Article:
All things considered, I felt pretty let down. I came all this way to watch an overgrown lizard sleep? Sitting on a park bench with one of the quieter park rangers near the resting place of the 3rd dragon we had seen, I turned to him as our group got up to leave.
“Hey man, can you, like, make one of them move?” I asked, motioning to my camera.
“Maybe I can… if you… give me something…” He replied in a quiet, nonchalant voice.
“….you mean if I pay you you’ll make it move?” I asked, a bit taken aback.
The ranger gave a leading shrug
“Okay, how much?” I asked.
“That is up to you my friend,” replied the ranger.
I took a look at what I had in my wallet.
“How about 25,000 Rupiah?” (that’s about 2.50 USD)
“Ok” he said sticking out his bottom lip with a shrug.
He motioned for me to stay put as our group walked back towards the dock. Once they were safely past the point of noticing us he promptly got up and led me farther down the beach. Almost immediately I saw another large dragon basking in the grass. The rangers had clearly noticed him earlier but couldn’t be bothered to show him to our group.
The ranger picked up a couple small rocks and chucked them at the dragon. They hit the ground nearby, provoking a small dust cloud to blow into the face of this dragon. It’s eyes opened suddenly. It quickly stood up on its feet. As it did I heard the leaves move in the bushes nearby. A small deer looked up, nervous. The Komodo took a step forward and the deer started to run. It was exactly like the beginning of the National Geographic footage you see of Cheetahs taking down Gazelles on the African savannah. My heart rate elevated as I heard the pounding of hooves and watched the Komodo begin to move. “Oh my God. I am about to get the best footage EVER…” I thought to myself.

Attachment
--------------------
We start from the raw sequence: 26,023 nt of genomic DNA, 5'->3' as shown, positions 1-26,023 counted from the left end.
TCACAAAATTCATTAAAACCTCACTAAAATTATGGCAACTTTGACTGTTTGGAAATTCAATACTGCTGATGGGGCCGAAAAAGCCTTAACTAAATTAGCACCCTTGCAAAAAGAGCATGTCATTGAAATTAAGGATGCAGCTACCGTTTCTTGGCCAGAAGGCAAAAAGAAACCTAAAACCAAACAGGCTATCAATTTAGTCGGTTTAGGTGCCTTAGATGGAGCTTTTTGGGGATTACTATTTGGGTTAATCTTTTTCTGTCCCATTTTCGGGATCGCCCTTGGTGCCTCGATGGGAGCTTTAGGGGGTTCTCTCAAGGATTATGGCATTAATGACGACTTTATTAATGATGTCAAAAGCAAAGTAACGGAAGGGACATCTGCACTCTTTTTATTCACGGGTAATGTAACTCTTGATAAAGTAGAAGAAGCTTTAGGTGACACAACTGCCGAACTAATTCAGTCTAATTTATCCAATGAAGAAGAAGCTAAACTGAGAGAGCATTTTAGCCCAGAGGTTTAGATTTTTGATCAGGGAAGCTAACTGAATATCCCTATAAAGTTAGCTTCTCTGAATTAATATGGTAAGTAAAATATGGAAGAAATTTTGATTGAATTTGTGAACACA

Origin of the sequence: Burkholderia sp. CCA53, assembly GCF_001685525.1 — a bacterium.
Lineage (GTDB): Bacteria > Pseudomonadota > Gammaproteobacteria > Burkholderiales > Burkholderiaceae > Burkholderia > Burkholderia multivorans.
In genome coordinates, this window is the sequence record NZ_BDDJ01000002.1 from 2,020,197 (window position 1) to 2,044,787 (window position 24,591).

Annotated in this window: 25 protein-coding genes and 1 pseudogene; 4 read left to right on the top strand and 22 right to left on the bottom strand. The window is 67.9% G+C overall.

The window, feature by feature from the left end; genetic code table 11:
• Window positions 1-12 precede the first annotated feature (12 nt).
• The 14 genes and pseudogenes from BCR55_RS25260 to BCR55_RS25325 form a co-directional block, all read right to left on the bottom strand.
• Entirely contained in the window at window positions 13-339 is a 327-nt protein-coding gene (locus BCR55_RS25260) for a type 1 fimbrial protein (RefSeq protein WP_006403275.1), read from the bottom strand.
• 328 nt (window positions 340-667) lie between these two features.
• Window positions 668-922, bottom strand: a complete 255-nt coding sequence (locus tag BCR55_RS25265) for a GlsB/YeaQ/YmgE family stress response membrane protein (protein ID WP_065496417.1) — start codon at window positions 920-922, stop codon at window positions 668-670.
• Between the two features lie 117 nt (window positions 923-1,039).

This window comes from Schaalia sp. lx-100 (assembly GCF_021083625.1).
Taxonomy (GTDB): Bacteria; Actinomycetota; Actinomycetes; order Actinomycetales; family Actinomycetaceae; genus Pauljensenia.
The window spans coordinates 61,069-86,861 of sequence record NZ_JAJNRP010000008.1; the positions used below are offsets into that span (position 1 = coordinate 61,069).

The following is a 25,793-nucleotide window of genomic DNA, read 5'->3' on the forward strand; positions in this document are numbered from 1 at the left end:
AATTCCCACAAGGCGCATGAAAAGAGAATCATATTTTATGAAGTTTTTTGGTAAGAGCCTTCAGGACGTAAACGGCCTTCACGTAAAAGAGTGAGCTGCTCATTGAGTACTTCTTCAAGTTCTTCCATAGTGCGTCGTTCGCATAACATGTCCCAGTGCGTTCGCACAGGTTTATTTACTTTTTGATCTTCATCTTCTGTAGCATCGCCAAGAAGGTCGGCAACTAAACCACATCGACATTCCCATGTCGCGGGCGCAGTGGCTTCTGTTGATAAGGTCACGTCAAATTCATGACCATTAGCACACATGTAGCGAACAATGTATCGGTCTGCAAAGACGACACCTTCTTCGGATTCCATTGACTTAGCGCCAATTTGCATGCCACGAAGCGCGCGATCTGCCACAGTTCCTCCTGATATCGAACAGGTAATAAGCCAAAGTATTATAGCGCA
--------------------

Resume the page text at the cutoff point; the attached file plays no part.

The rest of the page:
But nope. The Komodo walked towards us instead of the fleeing deer. The park ranger pounded his Komodo stick on the ground and dragged it in front of him as he walked backwards away from the creature. The dragon flicked its tongue, stopping occasionally to recalculate its route.
Then I heard a movement behind me. I turned to see another Komodo Dragon walking towards us from the opposite direction. “Okay… maybe this is the time to start worrying…” I thought to myself. The ranger took a 90 degree turn and I stayed close to him, trying to continue to take pictures as I moved. Here's some of what I got:
Just then a member of one of the other groups appeared. They just wanted to see what was going on but the ranger scolded them and ordered them to go back to their assigned ranger. He was actually a total dick but I couldn’t help but giggle. I was in some exclusive company apparently.